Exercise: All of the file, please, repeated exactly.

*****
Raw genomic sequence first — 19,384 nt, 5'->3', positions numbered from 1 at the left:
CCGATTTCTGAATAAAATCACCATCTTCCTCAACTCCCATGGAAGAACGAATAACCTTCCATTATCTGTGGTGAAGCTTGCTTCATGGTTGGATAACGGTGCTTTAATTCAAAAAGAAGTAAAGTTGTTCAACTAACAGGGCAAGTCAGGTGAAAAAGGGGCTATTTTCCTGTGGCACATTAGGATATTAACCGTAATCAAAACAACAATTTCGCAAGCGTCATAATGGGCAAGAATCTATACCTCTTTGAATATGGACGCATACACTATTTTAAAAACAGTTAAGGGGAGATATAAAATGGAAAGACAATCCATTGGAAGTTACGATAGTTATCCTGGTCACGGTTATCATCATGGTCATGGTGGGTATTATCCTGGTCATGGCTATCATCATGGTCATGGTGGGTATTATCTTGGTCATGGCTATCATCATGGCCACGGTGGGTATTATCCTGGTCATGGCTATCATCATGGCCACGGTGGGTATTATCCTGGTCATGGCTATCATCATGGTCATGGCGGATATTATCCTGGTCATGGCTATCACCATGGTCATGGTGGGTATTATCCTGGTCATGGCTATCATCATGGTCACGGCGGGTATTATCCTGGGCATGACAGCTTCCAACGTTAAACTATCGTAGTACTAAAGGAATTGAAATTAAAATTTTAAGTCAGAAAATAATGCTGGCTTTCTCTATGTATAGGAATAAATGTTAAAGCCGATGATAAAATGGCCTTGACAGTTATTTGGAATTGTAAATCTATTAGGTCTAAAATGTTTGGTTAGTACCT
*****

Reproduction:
Raw genomic sequence first — 19,384 nt, 5'->3', positions numbered from 1 at the left:
CCGATTTCTGAATAAAATCACCATCTTCCTCAACTCCCATGGAAGAACGAATAACCTTCCATTATCTGTGGTGAAGCTTGCTTCATGGTTGGATAACGGTGCTTTAATTCAAAAAGAAGTAAAGTTGTTCAACTAACAGGGCAAGTCAGGTGAAAAAGGGGCTATTTTCCTGTGGCACATTAGGATATTAACCGTAATCAAAACAACAATTTCGCAAGCGTCATAATGGGCAAGAATCTATACCTCTTTGAATATGGACGCATACACTATTTTAAAAACAGTTAAGGGGAGATATAAAATGGAAAGACAATCCATTGGAAGTTACGATAGTTATCCTGGTCACGGTTATCATCATGGTCATGGTGGGTATTATCCTGGTCATGGCTATCATCATGGTCATGGTGGGTATTATCTTGGTCATGGCTATCATCATGGCCACGGTGGGTATTATCCTGGTCATGGCTATCATCATGGCCACGGTGGGTATTATCCTGGTCATGGCTATCATCATGGTCATGGCGGATATTATCCTGGTCATGGCTATCACCATGGTCATGGTGGGTATTATCCTGGTCATGGCTATCATCATGGTCACGGCGGGTATTATCCTGGGCATGACAGCTTCCAACGTTAAACTATCGTAGTACTAAAGGAATTGAAATTAAAATTTTAAGTCAGAAAATAATGCTGGCTTTCTCTATGTATAGGAATAAATGTTAAAGCCGATGATAAAATGGCCTTGACAGTTATTTGGAATTGTAAATCTATTAGGTCTAAAATGTTTGGTTAGTACCT